Dartmouth

Sep 06, 2017 - National Geographic Orion


The dramatically concealed entrance to Dartmouth harbour is always a delight to navigate and conditions this morning as we made our approach just before breakfast were ideal, with calm seas and a dawn sky that augured well for our day of exploration in Devon, a county equally famous for its seafaring traditions and cream teas. The geology here is the eponymous Devonian Old Red Sandstone and the River Dart which cuts through it has been inundated by the sea as a consequence of post-glacial isostatic rebound, a phenomenon that is causing gradual sinking in the south-west and a corresponding rise in north-eastern coastline of Britain. (The Isles of Scilly, where we had failed to make landing the previous day, are a drowned landscape that has formed in historic times the shape of the existing archipelago, not assuming its current form till the end of the fifteenth century).

Just inside the harbour entrance at Dartmouth is the attractive little church dedicated to St Petrox, a Celtic saint based in Cornwall who died before Augustine had arrived in Canterbury by papal command to convert the English. Further upstream in the historic centre of Dartmouth is the Norman church of St Saviour’s that contains impressive evidence of the religious history of England since Norman times: a rare survival of a Catholic rood screen and a beautifully carved pulpit from the Tudor period. Not far from the imposing Anglican church is Bayard’s Cove, the town wharf in Dartmouth from which the Pilgrim Fathers departed for America on 20 August 1620 aboard Mayflower and Speedwell. Much of this history was covered in the walking tour of the town offered to several groups on both the morning afternoon tours.

Other options taken up during the day included boat transfers—downstream to visit the castle defending the harbour entrance, or upstream to visit the recently opened (by the National Trust) home of the crime writer Agatha Christie at Greenway. As well as being an extraordinarily prodigious author we soon learned that she and her archaeologist husband were compulsive collectors, with fine examples of Nantgarw and Coalport pottery on display. There were nature walks at Slapton Leigh, a National Nature Reserve noted for rare birds and flowers while at nearby Slapton Sands another group paid their respects to American servicemen involved in a dress rehearsal for the D-Day landings in Normandy at the close of the Second World War. Another group visited Coleton Fishacre, another National Trust property, famed for its connections with the D’Oyly Carte family who were the patrons of W.S. Gilbert and Arthur Sullivan.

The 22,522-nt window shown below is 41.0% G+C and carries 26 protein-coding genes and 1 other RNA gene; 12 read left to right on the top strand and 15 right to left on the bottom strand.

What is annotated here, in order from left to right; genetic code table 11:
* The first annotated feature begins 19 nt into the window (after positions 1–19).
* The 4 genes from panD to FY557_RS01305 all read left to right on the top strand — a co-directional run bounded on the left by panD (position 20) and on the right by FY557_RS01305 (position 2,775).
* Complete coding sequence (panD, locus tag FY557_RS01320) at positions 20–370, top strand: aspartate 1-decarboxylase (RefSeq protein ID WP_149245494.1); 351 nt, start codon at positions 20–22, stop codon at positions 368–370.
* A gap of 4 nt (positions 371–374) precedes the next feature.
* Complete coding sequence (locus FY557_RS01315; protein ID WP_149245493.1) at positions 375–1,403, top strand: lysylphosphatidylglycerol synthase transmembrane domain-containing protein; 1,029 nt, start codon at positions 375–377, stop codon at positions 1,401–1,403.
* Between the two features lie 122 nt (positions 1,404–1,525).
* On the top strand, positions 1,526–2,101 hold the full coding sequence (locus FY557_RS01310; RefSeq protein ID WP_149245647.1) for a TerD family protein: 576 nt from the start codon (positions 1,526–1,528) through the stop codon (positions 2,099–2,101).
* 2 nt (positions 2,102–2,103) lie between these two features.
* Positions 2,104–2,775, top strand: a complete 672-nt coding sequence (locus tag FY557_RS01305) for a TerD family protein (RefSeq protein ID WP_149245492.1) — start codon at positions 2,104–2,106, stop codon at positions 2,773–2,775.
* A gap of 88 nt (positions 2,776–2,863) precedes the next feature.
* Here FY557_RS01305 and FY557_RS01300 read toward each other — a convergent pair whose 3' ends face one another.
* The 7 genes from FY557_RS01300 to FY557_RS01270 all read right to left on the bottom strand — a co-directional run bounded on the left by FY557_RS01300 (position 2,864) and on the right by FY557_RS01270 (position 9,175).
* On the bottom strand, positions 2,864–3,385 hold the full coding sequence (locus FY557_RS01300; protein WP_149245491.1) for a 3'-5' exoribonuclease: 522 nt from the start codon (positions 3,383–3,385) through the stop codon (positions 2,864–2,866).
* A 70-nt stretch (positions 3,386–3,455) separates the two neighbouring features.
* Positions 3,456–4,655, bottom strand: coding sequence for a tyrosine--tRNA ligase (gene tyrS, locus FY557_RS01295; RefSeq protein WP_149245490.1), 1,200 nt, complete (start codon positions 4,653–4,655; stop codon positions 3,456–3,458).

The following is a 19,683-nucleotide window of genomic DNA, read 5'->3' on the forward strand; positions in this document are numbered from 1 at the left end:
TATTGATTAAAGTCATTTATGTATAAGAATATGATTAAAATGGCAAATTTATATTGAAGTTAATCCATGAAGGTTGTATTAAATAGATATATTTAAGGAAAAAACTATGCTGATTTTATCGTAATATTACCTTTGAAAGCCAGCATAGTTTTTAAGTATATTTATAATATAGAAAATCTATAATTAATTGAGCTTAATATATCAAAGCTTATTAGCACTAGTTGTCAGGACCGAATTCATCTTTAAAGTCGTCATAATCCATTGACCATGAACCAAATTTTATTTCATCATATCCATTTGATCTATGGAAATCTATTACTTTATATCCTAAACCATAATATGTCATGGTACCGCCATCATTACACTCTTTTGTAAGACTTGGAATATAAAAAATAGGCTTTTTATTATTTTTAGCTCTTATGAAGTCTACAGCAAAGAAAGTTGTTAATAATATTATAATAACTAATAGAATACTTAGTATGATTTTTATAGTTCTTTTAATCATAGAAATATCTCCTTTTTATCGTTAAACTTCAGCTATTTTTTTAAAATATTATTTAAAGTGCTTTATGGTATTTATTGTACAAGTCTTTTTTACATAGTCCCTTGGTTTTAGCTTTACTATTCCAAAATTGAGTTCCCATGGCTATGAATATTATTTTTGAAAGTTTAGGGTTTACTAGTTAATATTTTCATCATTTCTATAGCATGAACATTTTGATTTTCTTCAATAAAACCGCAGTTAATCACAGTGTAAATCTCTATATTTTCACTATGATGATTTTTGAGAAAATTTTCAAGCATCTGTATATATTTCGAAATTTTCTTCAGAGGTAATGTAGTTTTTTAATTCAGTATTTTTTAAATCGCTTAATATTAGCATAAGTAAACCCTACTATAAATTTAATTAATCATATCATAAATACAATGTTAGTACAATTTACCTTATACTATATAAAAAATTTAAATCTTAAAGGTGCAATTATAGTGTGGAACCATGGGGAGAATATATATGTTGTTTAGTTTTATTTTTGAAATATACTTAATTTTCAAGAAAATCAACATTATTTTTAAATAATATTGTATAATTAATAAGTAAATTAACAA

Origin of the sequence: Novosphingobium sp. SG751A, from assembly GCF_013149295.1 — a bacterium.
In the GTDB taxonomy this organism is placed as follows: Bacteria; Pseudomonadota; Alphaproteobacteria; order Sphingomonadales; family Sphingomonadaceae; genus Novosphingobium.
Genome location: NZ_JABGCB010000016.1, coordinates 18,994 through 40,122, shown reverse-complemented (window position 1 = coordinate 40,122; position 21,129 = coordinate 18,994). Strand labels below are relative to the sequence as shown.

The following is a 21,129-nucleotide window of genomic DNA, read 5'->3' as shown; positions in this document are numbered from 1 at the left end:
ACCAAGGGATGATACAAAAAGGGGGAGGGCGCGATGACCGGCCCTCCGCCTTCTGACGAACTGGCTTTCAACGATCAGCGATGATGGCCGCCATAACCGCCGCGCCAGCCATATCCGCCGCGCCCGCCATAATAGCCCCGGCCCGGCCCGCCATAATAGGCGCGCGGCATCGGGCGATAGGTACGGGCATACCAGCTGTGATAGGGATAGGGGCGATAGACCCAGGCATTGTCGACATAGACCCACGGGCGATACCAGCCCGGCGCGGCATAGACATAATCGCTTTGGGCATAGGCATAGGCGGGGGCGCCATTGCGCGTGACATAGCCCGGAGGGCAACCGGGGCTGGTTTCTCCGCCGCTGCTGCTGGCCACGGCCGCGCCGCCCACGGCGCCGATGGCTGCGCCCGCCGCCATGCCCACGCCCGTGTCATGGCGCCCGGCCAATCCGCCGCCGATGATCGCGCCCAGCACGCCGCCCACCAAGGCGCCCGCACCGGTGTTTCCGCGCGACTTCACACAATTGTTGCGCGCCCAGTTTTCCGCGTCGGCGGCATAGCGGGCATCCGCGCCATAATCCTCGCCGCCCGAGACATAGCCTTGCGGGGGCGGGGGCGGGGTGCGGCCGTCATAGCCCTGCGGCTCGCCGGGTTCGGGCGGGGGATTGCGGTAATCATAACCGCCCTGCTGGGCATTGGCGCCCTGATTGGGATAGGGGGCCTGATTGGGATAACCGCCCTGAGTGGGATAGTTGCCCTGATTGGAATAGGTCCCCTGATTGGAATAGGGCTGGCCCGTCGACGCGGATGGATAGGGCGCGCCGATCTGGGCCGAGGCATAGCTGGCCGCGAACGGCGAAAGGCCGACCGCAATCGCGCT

After dinner, we were treated to a lively on-board performance by the West Country musicians Sam Kelly and the Lost Boys, before slipping our moorings and sailing out into the English Channel.  

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About the Author

Steve Morello

Naturalist/Certified Photo Instructor

Steve Morello has had a long and colorful career in the natural history world. Born in New Jersey he was lucky to be able to summer on the shores of Cape Cod. Whether it was exploring the tidal pools, snorkeling along the beach, or hiking in the dunes, it all came together to instill in him a deep connection to the natural world. It was no surprise that he would return to the Cape as a whale researcher in his adult years. It was on the Cape that Steve first became involved in guiding, and for 15 years acted as naturalist on whale watching boats in the Gulf of Maine. Steve worked with groups creating environmental education material for school programs and soon found another one of his passions, photography.

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